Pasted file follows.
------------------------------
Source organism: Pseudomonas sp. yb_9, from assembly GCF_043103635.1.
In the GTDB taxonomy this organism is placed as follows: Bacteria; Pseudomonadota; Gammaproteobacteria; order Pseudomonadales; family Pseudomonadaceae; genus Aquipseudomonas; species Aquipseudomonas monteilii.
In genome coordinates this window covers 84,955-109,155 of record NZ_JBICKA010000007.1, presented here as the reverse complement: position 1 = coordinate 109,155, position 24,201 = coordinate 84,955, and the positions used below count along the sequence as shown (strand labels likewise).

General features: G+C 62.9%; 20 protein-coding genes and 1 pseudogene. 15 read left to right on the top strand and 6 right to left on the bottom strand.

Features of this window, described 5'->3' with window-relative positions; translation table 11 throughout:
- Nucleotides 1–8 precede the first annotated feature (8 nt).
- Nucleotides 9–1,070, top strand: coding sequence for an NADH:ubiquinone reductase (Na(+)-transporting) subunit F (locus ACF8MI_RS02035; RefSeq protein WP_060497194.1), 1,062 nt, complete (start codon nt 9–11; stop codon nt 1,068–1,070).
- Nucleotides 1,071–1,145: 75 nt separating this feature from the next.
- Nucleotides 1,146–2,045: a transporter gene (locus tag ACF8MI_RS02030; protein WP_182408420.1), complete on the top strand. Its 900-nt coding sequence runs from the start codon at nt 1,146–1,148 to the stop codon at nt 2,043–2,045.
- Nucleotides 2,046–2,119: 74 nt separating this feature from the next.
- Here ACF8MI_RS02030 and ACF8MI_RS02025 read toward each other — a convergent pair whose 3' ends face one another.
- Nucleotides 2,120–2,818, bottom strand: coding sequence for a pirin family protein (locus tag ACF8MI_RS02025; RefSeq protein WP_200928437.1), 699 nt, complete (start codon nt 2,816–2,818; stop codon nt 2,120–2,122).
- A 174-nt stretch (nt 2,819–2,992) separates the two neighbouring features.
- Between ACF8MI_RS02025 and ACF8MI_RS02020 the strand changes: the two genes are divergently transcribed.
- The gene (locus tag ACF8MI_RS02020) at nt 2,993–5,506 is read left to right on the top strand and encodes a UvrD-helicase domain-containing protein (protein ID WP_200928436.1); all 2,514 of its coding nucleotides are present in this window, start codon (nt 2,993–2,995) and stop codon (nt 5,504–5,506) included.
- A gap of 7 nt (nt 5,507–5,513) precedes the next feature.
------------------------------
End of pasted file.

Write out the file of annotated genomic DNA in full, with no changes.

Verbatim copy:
Source organism: Pseudomonas sp. yb_9, from assembly GCF_043103635.1.
In the GTDB taxonomy this organism is placed as follows: Bacteria; Pseudomonadota; Gammaproteobacteria; order Pseudomonadales; family Pseudomonadaceae; genus Aquipseudomonas; species Aquipseudomonas monteilii.
In genome coordinates this window covers 84,955-109,155 of record NZ_JBICKA010000007.1, presented here as the reverse complement: position 1 = coordinate 109,155, position 24,201 = coordinate 84,955, and the positions used below count along the sequence as shown (strand labels likewise).

General features: G+C 62.9%; 20 protein-coding genes and 1 pseudogene. 15 read left to right on the top strand and 6 right to left on the bottom strand.

Features of this window, described 5'->3' with window-relative positions; translation table 11 throughout:
- Nucleotides 1–8 precede the first annotated feature (8 nt).
- Nucleotides 9–1,070, top strand: coding sequence for an NADH:ubiquinone reductase (Na(+)-transporting) subunit F (locus ACF8MI_RS02035; RefSeq protein WP_060497194.1), 1,062 nt, complete (start codon nt 9–11; stop codon nt 1,068–1,070).
- Nucleotides 1,071–1,145: 75 nt separating this feature from the next.
- Nucleotides 1,146–2,045: a transporter gene (locus tag ACF8MI_RS02030; protein WP_182408420.1), complete on the top strand. Its 900-nt coding sequence runs from the start codon at nt 1,146–1,148 to the stop codon at nt 2,043–2,045.
- Nucleotides 2,046–2,119: 74 nt separating this feature from the next.
- Here ACF8MI_RS02030 and ACF8MI_RS02025 read toward each other — a convergent pair whose 3' ends face one another.
- Nucleotides 2,120–2,818, bottom strand: coding sequence for a pirin family protein (locus tag ACF8MI_RS02025; RefSeq protein WP_200928437.1), 699 nt, complete (start codon nt 2,816–2,818; stop codon nt 2,120–2,122).
- A 174-nt stretch (nt 2,819–2,992) separates the two neighbouring features.
- Between ACF8MI_RS02025 and ACF8MI_RS02020 the strand changes: the two genes are divergently transcribed.
- The gene (locus tag ACF8MI_RS02020) at nt 2,993–5,506 is read left to right on the top strand and encodes a UvrD-helicase domain-containing protein (protein ID WP_200928436.1); all 2,514 of its coding nucleotides are present in this window, start codon (nt 2,993–2,995) and stop codon (nt 5,504–5,506) included.
- A gap of 7 nt (nt 5,507–5,513) precedes the next feature.